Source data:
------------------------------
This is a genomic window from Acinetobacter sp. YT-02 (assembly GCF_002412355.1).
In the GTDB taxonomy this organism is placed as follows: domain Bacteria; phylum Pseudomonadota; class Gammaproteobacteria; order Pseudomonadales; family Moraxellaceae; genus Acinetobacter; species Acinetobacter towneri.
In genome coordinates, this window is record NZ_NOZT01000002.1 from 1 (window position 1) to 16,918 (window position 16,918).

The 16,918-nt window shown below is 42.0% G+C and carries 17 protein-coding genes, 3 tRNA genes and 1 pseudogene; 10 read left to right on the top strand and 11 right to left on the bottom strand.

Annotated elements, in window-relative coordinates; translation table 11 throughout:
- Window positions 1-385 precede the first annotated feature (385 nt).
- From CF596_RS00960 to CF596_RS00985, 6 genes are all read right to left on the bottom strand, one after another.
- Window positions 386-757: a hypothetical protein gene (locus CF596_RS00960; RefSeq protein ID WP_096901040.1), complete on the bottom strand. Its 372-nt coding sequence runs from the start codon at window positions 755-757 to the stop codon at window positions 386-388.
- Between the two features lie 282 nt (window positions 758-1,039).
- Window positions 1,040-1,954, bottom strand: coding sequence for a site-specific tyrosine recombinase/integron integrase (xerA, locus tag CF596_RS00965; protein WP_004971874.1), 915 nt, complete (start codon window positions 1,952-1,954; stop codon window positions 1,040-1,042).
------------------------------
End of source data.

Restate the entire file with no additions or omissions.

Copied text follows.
This is a genomic window from Acinetobacter sp. YT-02 (assembly GCF_002412355.1).
In the GTDB taxonomy this organism is placed as follows: domain Bacteria; phylum Pseudomonadota; class Gammaproteobacteria; order Pseudomonadales; family Moraxellaceae; genus Acinetobacter; species Acinetobacter towneri.
In genome coordinates, this window is record NZ_NOZT01000002.1 from 1 (window position 1) to 16,918 (window position 16,918).

The 16,918-nt window shown below is 42.0% G+C and carries 17 protein-coding genes, 3 tRNA genes and 1 pseudogene; 10 read left to right on the top strand and 11 right to left on the bottom strand.

Annotated elements, in window-relative coordinates; translation table 11 throughout:
- Window positions 1-385 precede the first annotated feature (385 nt).
- From CF596_RS00960 to CF596_RS00985, 6 genes are all read right to left on the bottom strand, one after another.
- Window positions 386-757: a hypothetical protein gene (locus CF596_RS00960; RefSeq protein ID WP_096901040.1), complete on the bottom strand. Its 372-nt coding sequence runs from the start codon at window positions 755-757 to the stop codon at window positions 386-388.
- Between the two features lie 282 nt (window positions 758-1,039).
- Window positions 1,040-1,954, bottom strand: coding sequence for a site-specific tyrosine recombinase/integron integrase (xerA, locus tag CF596_RS00965; protein WP_004971874.1), 915 nt, complete (start codon window positions 1,952-1,954; stop codon window positions 1,040-1,042).